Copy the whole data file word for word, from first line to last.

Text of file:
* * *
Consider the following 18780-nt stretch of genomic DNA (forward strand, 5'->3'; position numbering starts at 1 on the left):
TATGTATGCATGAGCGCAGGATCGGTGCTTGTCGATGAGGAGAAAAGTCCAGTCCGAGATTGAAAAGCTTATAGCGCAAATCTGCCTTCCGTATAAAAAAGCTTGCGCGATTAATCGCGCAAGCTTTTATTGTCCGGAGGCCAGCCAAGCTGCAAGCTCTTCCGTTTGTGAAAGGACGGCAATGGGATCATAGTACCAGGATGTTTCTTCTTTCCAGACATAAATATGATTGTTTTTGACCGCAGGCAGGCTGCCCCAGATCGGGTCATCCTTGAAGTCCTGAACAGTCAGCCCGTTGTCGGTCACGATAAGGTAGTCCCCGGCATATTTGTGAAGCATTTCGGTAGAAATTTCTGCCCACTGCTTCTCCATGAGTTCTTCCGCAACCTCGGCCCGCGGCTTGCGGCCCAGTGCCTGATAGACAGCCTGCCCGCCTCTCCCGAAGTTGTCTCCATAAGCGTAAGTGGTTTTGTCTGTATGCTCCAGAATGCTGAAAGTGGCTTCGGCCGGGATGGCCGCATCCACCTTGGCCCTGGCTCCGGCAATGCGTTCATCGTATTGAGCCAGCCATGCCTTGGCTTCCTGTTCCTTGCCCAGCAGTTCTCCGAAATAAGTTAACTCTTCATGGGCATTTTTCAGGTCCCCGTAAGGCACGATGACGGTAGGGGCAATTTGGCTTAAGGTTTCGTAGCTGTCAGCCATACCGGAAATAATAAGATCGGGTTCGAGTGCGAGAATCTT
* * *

Consider the following 18780-nt stretch of genomic DNA (forward strand, 5'->3'; position numbering starts at 1 on the left):
TATGTATGCATGAGCGCAGGATCGGTGCTTGTCGATGAGGAGAAAAGTCCAGTCCGAGATTGAAAAGCTTATAGCGCAAATCTGCCTTCCGTATAAAAAAGCTTGCGCGATTAATCGCGCAAGCTTTTATTGTCCGGAGGCCAGCCAAGCTGCAAGCTCTTCCGTTTGTGAAAGGACGGCAATGGGATCATAGTACCAGGATGTTTCTTCTTTCCAGACATAAATATGATTGTTTTTGACCGCAGGCAGGCTGCCCCAGATCGGGTCATCCTTGAAGTCCTGAACAGTCAGCCCGTTGTCGGTCACGATAAGGTAGTCCCCGGCATATTTGTGAAGCATTTCGGTAGAAATTTCTGCCCACTGCTTCTCCATGAGTTCTTCCGCAACCTCGGCCCGCGGCTTGCGGCCCAGTGCCTGATAGACAGCCTGCCCGCCTCTCCCGAAGTTGTCTCCATAAGCGTAAGTGGTTTTGTCTGTATGCTCCAGAATGCTGAAAGTGGCTTCGGCCGGGATGGCCGCATCCACCTTGGCCCTGGCTCCGGCAATGCGTTCATCGTATTGAGCCAGCCATGCCTTGGCTTCCTGTTCCTTGCCCAGCAGTTCTCCGAAATAAGTTAACTCTTCATGGGCATTTTTCAGGTCCCCGTAAGGCACGATGACGGTAGGGGCAATTTGGCTTAAGGTTTCGTAGCTGTCAGCCATACCGGAAATAATAAGATCGGGTTCGAGTGCGAGAATCTT